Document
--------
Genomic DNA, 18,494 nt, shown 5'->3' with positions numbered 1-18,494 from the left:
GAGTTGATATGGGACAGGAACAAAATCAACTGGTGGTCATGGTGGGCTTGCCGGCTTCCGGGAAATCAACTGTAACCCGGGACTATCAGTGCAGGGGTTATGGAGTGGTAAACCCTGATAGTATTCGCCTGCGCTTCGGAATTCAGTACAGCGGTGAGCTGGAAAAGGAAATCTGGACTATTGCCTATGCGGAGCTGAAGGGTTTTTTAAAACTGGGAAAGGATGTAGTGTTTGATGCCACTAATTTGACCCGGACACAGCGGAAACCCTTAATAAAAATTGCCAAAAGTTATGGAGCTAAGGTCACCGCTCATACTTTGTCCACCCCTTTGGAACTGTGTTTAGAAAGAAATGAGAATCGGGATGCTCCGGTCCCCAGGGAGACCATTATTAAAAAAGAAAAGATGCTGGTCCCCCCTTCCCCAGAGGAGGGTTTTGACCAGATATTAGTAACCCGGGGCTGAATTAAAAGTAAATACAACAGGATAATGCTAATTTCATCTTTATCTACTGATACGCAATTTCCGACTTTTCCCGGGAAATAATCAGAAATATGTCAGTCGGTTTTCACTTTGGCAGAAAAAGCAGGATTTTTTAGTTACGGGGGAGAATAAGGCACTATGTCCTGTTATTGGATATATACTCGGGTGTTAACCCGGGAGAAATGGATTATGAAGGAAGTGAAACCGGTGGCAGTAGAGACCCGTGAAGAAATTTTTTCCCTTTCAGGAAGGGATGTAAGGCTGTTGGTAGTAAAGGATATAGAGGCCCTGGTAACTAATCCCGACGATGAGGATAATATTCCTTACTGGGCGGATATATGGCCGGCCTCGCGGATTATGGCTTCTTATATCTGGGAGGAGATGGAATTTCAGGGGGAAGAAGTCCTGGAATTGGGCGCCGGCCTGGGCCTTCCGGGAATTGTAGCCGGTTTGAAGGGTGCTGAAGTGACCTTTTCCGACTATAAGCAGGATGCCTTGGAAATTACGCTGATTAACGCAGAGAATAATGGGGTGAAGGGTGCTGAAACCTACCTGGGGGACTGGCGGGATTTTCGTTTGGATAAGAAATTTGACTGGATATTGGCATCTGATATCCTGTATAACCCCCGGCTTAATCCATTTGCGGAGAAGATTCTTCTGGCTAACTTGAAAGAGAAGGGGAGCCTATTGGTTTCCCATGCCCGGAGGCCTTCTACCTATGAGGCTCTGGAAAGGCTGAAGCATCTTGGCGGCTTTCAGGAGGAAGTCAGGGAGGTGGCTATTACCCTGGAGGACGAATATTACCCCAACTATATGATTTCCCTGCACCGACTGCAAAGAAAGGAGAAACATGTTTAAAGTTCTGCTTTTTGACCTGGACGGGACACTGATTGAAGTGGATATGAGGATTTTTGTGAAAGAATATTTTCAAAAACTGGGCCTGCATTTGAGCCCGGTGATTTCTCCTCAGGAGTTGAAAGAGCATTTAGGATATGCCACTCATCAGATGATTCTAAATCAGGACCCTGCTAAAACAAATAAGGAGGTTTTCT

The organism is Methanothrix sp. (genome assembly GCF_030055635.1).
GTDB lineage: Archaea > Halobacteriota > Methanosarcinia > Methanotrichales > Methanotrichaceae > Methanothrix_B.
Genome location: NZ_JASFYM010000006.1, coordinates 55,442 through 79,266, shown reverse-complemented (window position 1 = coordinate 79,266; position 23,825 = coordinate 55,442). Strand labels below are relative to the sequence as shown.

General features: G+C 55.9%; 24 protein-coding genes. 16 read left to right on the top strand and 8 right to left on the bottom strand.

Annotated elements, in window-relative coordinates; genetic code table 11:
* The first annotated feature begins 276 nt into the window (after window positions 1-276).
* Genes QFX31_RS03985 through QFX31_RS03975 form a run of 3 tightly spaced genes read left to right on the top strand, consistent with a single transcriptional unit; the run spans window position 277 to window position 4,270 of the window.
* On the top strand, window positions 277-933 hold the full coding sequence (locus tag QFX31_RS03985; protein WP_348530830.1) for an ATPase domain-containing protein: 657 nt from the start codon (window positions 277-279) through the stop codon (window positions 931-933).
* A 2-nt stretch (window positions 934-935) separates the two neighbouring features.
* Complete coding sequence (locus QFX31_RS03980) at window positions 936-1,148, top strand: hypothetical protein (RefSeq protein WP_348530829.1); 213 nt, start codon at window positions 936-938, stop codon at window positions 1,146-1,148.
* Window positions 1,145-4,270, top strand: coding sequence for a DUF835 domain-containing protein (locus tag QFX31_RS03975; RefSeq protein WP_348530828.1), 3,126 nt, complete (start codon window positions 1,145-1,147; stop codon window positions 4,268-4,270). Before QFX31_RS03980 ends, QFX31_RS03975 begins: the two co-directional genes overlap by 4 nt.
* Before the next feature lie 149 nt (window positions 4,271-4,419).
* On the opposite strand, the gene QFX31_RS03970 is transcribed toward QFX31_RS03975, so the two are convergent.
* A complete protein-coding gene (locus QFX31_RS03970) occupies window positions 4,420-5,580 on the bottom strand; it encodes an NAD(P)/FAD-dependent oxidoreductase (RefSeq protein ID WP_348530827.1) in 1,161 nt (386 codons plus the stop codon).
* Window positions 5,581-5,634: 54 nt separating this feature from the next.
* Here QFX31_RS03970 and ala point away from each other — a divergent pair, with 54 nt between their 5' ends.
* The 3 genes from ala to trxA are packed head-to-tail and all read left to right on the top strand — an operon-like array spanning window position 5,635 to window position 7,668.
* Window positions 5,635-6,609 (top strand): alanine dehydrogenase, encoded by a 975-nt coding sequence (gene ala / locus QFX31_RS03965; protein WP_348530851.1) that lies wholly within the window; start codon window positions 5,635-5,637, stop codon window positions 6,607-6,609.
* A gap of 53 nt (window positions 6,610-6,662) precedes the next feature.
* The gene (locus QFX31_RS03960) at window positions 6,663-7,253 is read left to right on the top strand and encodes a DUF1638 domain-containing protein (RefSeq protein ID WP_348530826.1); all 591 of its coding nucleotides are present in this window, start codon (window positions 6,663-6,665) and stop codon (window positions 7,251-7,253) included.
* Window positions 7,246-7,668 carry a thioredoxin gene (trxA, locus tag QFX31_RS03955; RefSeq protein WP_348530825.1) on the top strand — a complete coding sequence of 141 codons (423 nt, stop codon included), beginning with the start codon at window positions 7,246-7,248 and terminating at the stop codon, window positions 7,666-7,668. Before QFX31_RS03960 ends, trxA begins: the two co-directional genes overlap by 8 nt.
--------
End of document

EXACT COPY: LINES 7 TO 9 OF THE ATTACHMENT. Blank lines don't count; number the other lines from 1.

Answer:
Annotated elements, in window-relative coordinates; genetic code table 11:
* The first annotated feature begins 276 nt into the window (after window positions 1-276).
* Genes QFX31_RS03985 through QFX31_RS03975 form a run of 3 tightly spaced genes read left to right on the top strand, consistent with a single transcriptional unit; the run spans window position 277 to window position 4,270 of the window.